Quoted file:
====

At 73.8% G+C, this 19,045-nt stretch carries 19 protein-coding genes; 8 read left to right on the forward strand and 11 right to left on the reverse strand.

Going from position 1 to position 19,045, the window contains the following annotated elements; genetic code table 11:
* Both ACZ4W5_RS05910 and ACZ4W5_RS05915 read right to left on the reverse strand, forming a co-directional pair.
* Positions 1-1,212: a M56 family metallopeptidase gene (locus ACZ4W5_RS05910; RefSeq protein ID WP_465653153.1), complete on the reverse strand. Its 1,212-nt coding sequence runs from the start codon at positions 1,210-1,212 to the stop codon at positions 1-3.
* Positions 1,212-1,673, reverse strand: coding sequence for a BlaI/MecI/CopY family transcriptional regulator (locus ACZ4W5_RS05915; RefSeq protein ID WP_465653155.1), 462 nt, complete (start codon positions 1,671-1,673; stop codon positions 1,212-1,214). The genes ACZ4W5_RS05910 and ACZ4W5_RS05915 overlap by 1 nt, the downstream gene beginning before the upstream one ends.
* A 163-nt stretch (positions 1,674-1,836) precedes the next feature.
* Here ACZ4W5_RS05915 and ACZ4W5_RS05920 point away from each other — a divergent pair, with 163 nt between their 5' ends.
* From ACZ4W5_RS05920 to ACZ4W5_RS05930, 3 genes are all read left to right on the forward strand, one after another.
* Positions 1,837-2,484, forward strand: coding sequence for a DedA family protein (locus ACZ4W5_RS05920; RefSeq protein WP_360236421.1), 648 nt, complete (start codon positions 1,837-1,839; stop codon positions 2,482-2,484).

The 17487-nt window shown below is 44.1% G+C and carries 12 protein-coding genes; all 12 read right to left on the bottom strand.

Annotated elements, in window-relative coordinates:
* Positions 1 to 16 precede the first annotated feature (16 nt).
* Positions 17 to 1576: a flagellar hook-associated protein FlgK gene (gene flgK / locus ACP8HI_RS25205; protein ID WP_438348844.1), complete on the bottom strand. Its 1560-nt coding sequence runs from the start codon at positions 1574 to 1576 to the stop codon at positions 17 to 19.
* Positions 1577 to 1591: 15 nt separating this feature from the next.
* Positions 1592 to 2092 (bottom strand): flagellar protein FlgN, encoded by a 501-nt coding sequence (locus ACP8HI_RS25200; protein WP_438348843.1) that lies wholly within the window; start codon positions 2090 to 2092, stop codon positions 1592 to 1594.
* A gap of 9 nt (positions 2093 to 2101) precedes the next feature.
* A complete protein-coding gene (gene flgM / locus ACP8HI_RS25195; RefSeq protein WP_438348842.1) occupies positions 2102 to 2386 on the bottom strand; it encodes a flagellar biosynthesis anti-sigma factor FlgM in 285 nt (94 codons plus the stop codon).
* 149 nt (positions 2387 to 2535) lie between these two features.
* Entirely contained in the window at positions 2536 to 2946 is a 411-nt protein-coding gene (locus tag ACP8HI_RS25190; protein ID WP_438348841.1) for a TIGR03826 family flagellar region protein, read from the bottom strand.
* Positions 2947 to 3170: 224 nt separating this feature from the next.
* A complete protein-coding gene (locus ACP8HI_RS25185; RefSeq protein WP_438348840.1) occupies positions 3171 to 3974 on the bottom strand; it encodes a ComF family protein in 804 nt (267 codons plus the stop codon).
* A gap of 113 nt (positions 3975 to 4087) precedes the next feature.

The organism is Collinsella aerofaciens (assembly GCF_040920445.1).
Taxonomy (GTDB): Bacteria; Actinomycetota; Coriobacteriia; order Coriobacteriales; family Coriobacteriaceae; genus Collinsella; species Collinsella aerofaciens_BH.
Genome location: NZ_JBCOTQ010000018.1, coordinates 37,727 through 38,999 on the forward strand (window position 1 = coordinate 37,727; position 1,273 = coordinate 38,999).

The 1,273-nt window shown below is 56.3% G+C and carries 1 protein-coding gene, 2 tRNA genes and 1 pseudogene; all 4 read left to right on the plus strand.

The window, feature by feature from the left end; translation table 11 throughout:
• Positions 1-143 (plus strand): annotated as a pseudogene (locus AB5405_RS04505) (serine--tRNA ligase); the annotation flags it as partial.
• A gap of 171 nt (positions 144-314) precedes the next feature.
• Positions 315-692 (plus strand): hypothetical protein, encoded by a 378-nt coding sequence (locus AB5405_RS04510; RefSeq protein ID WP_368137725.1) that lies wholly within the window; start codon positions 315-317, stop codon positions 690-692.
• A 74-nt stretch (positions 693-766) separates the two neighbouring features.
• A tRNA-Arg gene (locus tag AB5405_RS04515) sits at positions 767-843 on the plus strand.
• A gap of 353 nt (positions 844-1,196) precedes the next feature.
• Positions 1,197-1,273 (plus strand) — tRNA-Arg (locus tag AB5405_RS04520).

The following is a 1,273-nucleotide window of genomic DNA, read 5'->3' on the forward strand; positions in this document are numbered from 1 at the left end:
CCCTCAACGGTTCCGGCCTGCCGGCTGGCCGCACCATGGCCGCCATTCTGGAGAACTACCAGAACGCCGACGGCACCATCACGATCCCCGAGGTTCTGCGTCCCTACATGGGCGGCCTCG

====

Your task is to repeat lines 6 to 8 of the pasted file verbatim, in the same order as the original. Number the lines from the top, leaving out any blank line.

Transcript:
* A 163-nt stretch (positions 1,674-1,836) precedes the next feature.
* Here ACZ4W5_RS05915 and ACZ4W5_RS05920 point away from each other — a divergent pair, with 163 nt between their 5' ends.
* From ACZ4W5_RS05920 to ACZ4W5_RS05930, 3 genes are all read left to right on the forward strand, one after another.